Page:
Our effect size with Core Transformation (for the subgroup with more serious issues) was d=1.29. 

So, the research showed strongest results for Core Transformation with the subgroup with more serious issues. Why is this? It may be because this subgroup had more room for improvement. If someone starts out with very little anxiety, for example, they have less room for improvement compared to someone starting with more anxiety. Most other methods were tested on a clinical sample, with subjects who likely had more room for improvement. 

If this is the case, this suggests that when CT is tested with a larger clinical sample, the results may be even stronger.

Two New Unpublished Studies

From 2020-2023, Andreas NLP has collected additional data that is in the process of being published. 

30-Day Practice Study

In the first unpublished study, participants received a Core Transformation video training, and then participated in a 30-day practice group. In the practice group, they guided others and they were guided through the process once a week. They were also encouraged to use a quick version of CT as a self-practice every day for about 15 minutes.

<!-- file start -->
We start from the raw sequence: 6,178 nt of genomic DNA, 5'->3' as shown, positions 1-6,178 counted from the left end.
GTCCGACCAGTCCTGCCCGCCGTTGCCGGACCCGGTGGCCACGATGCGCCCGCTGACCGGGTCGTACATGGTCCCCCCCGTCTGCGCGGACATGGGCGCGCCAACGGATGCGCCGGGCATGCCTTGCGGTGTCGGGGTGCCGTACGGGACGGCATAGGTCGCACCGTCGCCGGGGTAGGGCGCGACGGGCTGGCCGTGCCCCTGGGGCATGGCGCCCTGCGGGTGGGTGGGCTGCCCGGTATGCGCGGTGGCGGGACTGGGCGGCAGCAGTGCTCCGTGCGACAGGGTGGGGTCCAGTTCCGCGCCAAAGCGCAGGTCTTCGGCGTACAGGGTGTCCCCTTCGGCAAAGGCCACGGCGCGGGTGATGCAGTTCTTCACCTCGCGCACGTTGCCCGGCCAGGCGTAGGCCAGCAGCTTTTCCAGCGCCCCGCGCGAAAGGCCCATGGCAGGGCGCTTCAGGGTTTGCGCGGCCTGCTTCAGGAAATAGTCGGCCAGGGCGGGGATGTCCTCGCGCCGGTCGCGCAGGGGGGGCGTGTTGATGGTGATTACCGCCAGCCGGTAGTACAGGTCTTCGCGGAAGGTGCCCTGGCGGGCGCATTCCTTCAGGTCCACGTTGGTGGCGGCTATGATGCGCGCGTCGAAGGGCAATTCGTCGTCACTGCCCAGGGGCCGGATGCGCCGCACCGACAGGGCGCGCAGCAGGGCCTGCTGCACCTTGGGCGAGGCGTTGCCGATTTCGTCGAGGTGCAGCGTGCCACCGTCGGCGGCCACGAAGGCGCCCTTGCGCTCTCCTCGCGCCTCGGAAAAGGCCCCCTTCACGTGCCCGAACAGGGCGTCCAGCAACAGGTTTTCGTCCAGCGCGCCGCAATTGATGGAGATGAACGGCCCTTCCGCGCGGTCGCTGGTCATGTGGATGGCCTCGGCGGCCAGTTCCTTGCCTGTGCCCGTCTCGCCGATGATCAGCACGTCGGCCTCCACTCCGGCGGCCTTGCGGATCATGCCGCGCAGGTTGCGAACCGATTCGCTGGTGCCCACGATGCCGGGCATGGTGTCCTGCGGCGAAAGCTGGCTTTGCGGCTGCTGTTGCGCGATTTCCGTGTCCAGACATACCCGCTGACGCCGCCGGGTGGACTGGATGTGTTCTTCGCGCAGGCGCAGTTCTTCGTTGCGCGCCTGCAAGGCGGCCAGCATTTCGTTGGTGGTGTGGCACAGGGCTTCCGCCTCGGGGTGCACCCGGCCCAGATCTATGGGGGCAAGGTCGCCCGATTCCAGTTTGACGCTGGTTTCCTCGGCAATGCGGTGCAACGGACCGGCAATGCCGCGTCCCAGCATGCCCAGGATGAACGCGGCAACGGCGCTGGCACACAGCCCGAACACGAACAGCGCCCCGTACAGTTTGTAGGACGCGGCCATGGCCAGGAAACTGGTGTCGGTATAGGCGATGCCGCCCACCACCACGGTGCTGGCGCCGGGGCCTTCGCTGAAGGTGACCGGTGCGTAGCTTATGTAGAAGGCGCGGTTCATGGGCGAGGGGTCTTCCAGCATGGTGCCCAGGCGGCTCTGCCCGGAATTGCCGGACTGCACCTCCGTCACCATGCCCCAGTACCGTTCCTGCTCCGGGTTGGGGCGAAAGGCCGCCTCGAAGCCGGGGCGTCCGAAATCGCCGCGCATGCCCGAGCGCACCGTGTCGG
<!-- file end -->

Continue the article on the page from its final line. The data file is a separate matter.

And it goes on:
As expected, participants noticed improvements in every aspect they measured: symptom experience decreased, and wellbeing improved. 

Researchers asked the participants to what degree their problem issue (a behavior, thought, or feeling) had been resolved, in the original situations where it had been a problem. During the last week of the 30 day practice, 91% of the respondents reported that their issue was between 60% and 100% resolved, and over half of respondents (55%) said it was resolved more than 80%. 

About 8 weeks later, 72% said their issue was between 60% and 100% resolved, and still over half (nearly 53%) said the problem resolution was greater than 80%. They also reported positive developments in their lives that went way beyond just resolving problems.

CT Coach Training Study: A Second RCT